Reading guide for Small Island by Andrea Levy

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Small Island

by Andrea Levy

Small Island
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  • First Published:
    Oct 2004, 624 pages
    Paperback:
    Apr 2005, 448 pages

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Please be aware that this discussion guide may contain spoilers!

About This Guide

The following author biography and list of questions about Small Island are intended as resources to aid individual readers and book groups who would like to learn more about the author and this novel. We hope that this guide will provide you a starting place for discussion, and suggest a variety of perspectives from which you might approach Small Island.


About This Book

Winner of the 2004 Orange Prize for Fiction

Set largely in England during and soon after WWII, Andrea Levy's award-winning debut novel Small Island is about four different people at a time of profound social upheaval: Queenie, the spoiled blonde daughter of a British butcher; her husband Bernard, the repressed working-class soldier committed to his ideals; Gilbert, Queenie's Jamaican tenant and Royal Air Force veteran struggling to belong in the Mother Country he fought for; and Gilbert's lovely and demanding Jamaican wife Hortense, who married not for love but for a better life that she failed to find. As each of these character's lives intersect in surprising and disruptive ways, all are forced to confront, and ultimately adapt, to the changing world around them.


Discussion Questions
  1. In the "Prologue," how does Levy show that perception of race is often a result of misperception? Which other scenes in the novel reveal similar racial misperceptions? What are they and how do they lead to conflict?

  2. Small Island is alternately narrated by four characters—Queenie, Hortense, Gilbert, and Bernard. How does this narrative style contribute to the drama of the story? Did you find certain narrators more compelling? If you were to choose one narrator to tell the story, which would you chose? Why?

  3. Do you think it is significant that the novel begins with Queenie and ends with Hortense? Why?
     
  4. In chapter 6, Hortense tells Gilbert that "Celia's mother is not well" (p 78). What do you think are Hortense's motives for saying this? Do you think she is aware of her motives? Why? If you were Celia, would you respond differently or the same as she did? Explain.

  5. It could be said that all the characters—Queenie, Hortense, Gilbert, and Bernard—are "flawed." Explain. Considering the historical context of the story, are certain characters' flaws more forgivable? Why? How does each of character evolve throughout the story? Which characters evolve most? Explain.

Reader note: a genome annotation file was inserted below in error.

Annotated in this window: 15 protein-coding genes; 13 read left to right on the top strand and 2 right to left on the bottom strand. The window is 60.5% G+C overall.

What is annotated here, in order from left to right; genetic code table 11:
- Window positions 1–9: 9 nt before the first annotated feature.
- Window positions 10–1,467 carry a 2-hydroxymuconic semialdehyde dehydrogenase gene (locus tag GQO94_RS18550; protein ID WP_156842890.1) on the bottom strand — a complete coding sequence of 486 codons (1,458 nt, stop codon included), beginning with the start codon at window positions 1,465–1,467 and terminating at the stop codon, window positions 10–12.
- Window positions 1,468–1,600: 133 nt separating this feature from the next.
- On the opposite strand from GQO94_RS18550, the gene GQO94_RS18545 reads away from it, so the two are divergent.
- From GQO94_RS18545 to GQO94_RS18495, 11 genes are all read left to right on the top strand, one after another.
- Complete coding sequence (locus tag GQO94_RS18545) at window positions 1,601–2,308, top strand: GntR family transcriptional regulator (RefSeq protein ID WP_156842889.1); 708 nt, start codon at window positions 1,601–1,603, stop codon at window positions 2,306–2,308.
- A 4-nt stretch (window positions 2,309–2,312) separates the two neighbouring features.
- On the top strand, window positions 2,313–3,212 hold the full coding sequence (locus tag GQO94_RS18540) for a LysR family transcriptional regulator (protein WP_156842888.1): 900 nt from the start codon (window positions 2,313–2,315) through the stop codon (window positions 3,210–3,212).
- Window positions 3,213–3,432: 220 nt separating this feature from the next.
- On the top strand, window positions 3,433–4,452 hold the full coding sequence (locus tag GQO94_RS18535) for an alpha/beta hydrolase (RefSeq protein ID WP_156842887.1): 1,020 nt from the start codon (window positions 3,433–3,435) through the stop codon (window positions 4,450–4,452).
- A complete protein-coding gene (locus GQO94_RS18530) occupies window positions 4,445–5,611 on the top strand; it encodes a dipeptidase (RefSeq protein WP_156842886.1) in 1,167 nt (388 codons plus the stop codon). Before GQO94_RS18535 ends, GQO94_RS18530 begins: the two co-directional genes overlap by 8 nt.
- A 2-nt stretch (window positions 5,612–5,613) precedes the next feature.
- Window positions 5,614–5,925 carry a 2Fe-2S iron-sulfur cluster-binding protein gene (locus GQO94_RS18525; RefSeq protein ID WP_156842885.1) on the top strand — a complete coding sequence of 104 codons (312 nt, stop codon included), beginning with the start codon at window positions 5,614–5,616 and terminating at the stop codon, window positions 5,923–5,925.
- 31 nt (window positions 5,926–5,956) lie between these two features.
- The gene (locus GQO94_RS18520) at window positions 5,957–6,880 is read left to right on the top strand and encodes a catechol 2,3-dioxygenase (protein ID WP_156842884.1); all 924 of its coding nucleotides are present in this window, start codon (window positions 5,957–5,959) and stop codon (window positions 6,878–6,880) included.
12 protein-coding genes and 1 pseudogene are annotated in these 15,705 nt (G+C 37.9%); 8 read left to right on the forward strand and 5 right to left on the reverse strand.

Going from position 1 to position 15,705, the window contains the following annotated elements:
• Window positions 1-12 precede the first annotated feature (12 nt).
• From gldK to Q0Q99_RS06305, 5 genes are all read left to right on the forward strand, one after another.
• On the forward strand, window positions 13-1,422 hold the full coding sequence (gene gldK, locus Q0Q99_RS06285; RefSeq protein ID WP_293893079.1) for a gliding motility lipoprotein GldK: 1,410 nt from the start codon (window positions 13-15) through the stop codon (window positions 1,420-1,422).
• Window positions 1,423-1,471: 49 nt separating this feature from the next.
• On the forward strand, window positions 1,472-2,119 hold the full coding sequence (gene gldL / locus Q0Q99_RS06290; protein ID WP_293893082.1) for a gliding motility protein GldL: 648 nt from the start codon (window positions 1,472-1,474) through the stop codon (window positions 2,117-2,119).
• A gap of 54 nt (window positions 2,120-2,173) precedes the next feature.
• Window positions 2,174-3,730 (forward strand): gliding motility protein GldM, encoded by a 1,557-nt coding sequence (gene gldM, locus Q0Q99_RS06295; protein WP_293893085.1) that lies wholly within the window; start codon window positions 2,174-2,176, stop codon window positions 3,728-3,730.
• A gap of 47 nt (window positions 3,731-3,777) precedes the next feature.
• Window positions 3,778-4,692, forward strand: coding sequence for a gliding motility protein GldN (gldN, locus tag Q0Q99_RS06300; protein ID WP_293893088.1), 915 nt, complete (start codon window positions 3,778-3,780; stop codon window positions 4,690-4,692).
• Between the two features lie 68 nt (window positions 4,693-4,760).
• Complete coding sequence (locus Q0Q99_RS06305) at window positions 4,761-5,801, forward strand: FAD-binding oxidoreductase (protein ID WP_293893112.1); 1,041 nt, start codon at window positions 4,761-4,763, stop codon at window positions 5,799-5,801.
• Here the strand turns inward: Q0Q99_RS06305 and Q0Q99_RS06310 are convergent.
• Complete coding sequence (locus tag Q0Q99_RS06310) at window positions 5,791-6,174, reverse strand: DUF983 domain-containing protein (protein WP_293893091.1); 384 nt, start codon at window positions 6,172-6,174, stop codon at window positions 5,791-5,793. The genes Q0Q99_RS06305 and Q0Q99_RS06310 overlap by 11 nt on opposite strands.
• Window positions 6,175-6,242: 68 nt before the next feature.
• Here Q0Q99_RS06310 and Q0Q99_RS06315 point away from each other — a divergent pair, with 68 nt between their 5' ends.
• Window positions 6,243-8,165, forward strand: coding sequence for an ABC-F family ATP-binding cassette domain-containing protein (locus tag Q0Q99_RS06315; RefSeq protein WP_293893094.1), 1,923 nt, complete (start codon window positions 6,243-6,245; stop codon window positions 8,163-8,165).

6. Consider the sexuality of each of the main characters. Which of the four characters' sexuality undergoes the biggest transformation? Which the least? Compare Queenie's relationship with Michael and Bernard's relationship with George "Maxi" Maximillion. How are they different? In what ways are they similar?

  7. How have social attitudes toward race changed since 1948? In what ways might they be the same? Compare Levy's depiction of racial attitudes in England versus the United States. Do they seem different? If so, how?

  8. On page 145, Gilbert observes "Everyone fighting a war hates. All must conjure a list of demons. The enemy." What do you think he means? How might this statement apply to our own era?

  9. Consider Elwood's plea to his cousin Gilbert about joining the British army: "Man, this is a white man's war. Why you wanna lose your life for a white man? For Jamaica, yes. To have your own country, yes. That is worth a fight. . . I join you then, man. But you think winning this war is going to change anything for me and you" (p 106). Do you agree with Elwood? Why? Do you think Gilbert made the right choice? Why? What would you have done if you were in his situation? Explain.

  10. Gilbert is a black man whose father is Jewish. Do you see any parallels between racial prejudice and anti-Semitism in the world during WWII and today? Explain. Have you or anyone you know been forced to choose between two socially determined identities, be it race, gender, sexual orientation, or religion? Explain.

  11. Do you agree with Queenie's decision concerning her child? Why? If you were in the same situation, what would you have done in 1948? Today? Explain.

Unless otherwise stated, this discussion guide is reprinted with the permission of Picador. Any page references refer to a USA edition of the book, usually the trade paperback version, and may vary in other editions.

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